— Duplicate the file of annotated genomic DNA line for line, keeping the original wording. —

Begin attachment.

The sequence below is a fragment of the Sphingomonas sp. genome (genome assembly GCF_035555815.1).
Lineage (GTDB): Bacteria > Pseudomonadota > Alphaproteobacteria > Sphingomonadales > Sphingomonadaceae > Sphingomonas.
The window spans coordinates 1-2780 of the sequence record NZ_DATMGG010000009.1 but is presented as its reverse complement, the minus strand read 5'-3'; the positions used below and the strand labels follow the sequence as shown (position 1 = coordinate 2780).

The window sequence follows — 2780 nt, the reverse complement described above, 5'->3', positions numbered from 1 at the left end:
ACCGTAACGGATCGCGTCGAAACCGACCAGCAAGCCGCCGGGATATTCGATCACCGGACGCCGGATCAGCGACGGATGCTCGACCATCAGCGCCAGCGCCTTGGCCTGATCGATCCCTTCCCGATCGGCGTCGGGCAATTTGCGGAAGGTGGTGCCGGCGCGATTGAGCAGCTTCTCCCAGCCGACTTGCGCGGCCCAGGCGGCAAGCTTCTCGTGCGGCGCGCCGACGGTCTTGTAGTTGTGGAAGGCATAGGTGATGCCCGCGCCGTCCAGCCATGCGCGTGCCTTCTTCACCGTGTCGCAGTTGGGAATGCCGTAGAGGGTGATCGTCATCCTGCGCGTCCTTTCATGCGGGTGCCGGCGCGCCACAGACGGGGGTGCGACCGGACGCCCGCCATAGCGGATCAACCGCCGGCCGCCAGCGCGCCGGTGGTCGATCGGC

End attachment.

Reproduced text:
The sequence below is a fragment of the Sphingomonas sp. genome (genome assembly GCF_035555815.1).
Lineage (GTDB): Bacteria > Pseudomonadota > Alphaproteobacteria > Sphingomonadales > Sphingomonadaceae > Sphingomonas.
The window spans coordinates 1-2780 of the sequence record NZ_DATMGG010000009.1 but is presented as its reverse complement, the minus strand read 5'-3'; the positions used below and the strand labels follow the sequence as shown (position 1 = coordinate 2780).

The window sequence follows — 2780 nt, the reverse complement described above, 5'->3', positions numbered from 1 at the left end:
ACCGTAACGGATCGCGTCGAAACCGACCAGCAAGCCGCCGGGATATTCGATCACCGGACGCCGGATCAGCGACGGATGCTCGACCATCAGCGCCAGCGCCTTGGCCTGATCGATCCCTTCCCGATCGGCGTCGGGCAATTTGCGGAAGGTGGTGCCGGCGCGATTGAGCAGCTTCTCCCAGCCGACTTGCGCGGCCCAGGCGGCAAGCTTCTCGTGCGGCGCGCCGACGGTCTTGTAGTTGTGGAAGGCATAGGTGATGCCCGCGCCGTCCAGCCATGCGCGTGCCTTCTTCACCGTGTCGCAGTTGGGAATGCCGTAGAGGGTGATCGTCATCCTGCGCGTCCTTTCATGCGGGTGCCGGCGCGCCACAGACGGGGGTGCGACCGGACGCCCGCCATAGCGGATCAACCGCCGGCCGCCAGCGCGCCGGTGGTCGATCGGC